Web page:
Book review: Societal fairness is key to fighting toxic populism


How a society distributes wealth and privilege tells you how strong anti-democratic movements are

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Reclaiming Populism: How Economic Fairness Can Win Back Disillusioned Voters

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Eric Protzer and Paul Summerville | Polity Press (Cambridge, UK, 2022)

$23.71 | 213p.


Like many others, Eric Protzer of Harvard University and Paul Summerville of the University of Victoria spent time during the plague years reflecting on the recent global phenomenon of anti-right populist leaders coming to power. -immigrants and Trump type.

In their new book, Reclaiming Populism, the authors discuss research that identifies what they believe to be the key variable behind the rise in these toxic numbers. The authors’ argument is richly backed up with numerous statistics and charts, which may be a bit daunting for some lay readers. Nevertheless, the text is accessible, even for people with numerical difficulties like this reviewer, and their argument is important. Democracy may be in jeopardy around the world, but Summerville and Protzer are confident they know why and what corrective action to take.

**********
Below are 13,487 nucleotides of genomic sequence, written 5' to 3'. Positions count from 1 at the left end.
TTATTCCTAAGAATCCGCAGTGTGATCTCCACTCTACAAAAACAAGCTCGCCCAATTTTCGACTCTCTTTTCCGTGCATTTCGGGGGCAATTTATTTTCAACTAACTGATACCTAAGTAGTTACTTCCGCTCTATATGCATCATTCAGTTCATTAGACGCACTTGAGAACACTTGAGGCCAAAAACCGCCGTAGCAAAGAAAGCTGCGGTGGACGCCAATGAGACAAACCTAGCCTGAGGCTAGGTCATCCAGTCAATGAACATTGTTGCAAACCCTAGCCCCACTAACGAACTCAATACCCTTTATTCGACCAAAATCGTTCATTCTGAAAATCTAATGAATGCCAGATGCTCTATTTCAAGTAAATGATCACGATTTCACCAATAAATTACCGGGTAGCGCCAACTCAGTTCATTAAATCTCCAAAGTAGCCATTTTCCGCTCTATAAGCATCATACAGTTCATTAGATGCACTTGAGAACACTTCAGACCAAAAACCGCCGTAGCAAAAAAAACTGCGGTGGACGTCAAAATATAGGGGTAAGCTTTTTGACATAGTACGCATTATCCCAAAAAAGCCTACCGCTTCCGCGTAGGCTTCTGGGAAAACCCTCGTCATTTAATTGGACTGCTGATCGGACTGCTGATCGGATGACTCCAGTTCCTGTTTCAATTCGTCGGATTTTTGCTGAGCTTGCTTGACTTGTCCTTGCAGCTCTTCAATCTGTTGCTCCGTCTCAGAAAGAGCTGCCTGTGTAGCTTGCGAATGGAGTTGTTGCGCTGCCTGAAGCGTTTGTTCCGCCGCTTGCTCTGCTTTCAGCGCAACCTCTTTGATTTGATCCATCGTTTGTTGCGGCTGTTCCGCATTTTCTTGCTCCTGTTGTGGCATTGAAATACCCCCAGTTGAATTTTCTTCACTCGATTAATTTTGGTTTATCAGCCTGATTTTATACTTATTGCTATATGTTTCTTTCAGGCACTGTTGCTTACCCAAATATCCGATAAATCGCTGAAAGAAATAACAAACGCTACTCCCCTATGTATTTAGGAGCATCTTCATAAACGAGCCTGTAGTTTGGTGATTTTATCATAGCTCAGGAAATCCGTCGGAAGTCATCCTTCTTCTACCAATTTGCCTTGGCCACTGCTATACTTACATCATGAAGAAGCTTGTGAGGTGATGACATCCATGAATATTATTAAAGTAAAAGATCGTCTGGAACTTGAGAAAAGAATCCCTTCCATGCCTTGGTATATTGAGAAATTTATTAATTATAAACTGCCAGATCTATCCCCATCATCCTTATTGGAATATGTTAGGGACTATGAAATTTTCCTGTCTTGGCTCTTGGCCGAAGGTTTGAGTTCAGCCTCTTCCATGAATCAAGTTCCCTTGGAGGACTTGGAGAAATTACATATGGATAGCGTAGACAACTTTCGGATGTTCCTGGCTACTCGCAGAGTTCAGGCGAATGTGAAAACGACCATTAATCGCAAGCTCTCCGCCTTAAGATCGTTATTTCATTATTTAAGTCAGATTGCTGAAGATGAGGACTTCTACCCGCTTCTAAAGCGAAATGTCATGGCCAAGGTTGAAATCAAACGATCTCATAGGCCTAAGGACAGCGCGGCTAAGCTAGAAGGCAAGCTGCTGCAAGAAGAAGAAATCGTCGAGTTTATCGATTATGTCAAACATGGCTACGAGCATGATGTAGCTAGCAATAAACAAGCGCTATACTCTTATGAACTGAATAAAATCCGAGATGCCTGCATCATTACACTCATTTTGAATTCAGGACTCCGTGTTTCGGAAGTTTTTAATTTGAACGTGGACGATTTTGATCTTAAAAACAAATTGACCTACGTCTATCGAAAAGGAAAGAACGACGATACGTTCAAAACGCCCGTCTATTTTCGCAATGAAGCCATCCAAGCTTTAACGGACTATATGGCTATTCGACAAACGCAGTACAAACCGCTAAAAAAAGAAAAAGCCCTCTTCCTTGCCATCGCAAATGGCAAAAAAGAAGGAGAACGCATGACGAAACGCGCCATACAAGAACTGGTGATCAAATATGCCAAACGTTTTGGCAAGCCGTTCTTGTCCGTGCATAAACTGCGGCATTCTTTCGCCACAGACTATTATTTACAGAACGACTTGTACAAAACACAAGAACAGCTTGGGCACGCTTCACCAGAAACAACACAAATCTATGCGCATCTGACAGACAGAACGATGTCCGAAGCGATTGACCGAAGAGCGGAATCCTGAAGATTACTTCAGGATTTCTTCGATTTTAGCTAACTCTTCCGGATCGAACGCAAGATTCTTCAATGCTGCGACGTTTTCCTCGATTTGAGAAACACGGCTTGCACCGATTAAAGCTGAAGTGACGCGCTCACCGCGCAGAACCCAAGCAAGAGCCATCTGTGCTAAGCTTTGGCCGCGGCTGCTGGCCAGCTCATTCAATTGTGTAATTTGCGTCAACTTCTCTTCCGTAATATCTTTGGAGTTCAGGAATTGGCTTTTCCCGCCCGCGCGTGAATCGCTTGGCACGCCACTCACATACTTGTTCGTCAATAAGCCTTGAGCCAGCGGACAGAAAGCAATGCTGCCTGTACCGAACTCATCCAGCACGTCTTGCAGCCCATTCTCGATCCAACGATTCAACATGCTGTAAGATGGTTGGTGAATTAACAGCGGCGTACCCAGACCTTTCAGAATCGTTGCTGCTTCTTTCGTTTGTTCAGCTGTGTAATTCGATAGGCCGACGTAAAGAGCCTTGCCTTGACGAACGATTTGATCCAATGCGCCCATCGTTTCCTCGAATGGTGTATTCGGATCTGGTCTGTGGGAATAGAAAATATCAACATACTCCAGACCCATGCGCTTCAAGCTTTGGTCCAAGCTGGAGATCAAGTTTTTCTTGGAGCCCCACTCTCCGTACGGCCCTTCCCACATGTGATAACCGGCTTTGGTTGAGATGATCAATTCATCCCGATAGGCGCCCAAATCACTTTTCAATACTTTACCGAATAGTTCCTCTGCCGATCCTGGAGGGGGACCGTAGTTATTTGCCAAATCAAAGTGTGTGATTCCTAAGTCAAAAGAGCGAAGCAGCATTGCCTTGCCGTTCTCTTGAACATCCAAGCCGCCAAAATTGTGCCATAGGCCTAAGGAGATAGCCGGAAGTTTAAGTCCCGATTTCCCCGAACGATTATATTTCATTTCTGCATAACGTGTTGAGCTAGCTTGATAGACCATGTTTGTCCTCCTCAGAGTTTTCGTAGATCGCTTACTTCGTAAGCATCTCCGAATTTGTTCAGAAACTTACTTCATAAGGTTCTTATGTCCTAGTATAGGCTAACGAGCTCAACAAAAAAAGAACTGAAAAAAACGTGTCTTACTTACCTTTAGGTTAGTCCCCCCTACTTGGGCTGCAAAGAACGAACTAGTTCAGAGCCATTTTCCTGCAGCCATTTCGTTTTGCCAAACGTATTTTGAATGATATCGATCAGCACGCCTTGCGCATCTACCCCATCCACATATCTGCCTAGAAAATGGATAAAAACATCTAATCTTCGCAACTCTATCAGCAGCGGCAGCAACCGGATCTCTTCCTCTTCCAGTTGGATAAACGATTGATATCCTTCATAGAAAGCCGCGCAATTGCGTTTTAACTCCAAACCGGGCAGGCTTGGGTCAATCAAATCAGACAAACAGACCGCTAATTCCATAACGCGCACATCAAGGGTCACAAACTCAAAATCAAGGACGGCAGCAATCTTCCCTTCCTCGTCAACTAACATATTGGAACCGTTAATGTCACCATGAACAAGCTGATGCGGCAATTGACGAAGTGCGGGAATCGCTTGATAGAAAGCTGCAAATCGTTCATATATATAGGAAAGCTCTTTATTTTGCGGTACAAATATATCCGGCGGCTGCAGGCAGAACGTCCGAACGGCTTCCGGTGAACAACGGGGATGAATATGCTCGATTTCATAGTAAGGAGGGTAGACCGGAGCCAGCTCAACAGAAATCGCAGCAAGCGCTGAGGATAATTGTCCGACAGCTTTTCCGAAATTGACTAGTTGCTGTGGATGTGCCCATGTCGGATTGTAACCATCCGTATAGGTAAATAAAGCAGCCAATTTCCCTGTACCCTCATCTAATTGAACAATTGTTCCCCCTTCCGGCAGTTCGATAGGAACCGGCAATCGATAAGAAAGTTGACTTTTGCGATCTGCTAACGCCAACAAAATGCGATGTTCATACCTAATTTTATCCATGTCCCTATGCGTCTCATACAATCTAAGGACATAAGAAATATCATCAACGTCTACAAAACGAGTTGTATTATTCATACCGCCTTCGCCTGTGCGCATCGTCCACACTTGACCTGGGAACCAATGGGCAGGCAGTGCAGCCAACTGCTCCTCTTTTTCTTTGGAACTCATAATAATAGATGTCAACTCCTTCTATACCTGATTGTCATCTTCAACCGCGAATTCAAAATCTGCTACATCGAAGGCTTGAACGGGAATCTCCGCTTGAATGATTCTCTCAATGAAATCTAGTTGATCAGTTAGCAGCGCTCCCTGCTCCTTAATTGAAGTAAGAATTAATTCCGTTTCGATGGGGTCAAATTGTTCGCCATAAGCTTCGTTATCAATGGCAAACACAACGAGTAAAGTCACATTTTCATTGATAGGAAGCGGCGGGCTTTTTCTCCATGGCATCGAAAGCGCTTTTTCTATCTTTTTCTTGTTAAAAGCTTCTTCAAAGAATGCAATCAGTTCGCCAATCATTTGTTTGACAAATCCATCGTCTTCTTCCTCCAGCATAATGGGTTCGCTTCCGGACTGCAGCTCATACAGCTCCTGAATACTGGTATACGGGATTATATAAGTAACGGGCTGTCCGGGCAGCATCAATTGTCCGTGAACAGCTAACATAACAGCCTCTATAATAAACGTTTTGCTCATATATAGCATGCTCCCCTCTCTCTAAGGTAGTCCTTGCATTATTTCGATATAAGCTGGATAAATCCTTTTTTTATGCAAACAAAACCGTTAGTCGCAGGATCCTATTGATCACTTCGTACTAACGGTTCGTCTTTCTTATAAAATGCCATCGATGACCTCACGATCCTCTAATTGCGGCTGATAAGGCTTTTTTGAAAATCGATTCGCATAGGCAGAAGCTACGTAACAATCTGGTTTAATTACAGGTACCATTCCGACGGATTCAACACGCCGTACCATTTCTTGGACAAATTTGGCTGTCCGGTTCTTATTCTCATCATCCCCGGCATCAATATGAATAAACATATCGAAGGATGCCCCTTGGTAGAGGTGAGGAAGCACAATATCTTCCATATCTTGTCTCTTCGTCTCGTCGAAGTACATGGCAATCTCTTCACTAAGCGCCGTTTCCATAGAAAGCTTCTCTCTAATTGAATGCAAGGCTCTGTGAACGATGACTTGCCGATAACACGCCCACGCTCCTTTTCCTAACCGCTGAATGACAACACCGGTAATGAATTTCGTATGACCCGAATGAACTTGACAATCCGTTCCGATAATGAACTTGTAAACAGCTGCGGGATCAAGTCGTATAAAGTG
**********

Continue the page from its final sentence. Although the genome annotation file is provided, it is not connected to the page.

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Most theories of populism, according to the authors, suggest that anti-elitist and angry populism is driven by “excessive” levels of immigration, increased use of social media, intergenerational value gaps and, most importantly, a increasing economic inequality. Alternatively, the research they cite suggests that it is not possible to identify significant causal links between these variables and the rise of populism.

The only variable that shows a significant causal relationship with the success of toxic populism, they argue, is the perceived fairness of how a society distributes wealth and privilege. When people believe that disparities in income or power are the result of fair competition, the authors suggest that populist demagogues won’t gain much political influence.

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For the authors, the key measure of social equity lies in levels of social mobility, and they argued recently in the Montreal Review that “low social mobility is consistently associated with worse populism – and alternative factors like l ‘Income inequality, immigration and social media are not.’ So, to discourage toxic populism, adopt policies that increase social mobility and perceived social equity.

They say countries like Norway, and to some extent Canada, with high degrees of social mobility, are better placed to resist the intoxicating seductions of populism. They frequently reiterate their view that “identity politics” and drastic income redistribution are not appropriate responses, and they have harsh words for what they see as the dangers of left-wing populist proposals like a tax. on “aggressive” wealth or a universal basic income. . Whether or not the reader finds these examples of “left populism” as malicious and dangerous as Trump’s book, the authors’ points are worth heeding.

Highly recommended.

Tom Sandborn lives and works in Vancouver. He welcomes your comments and story tips at [email protected]


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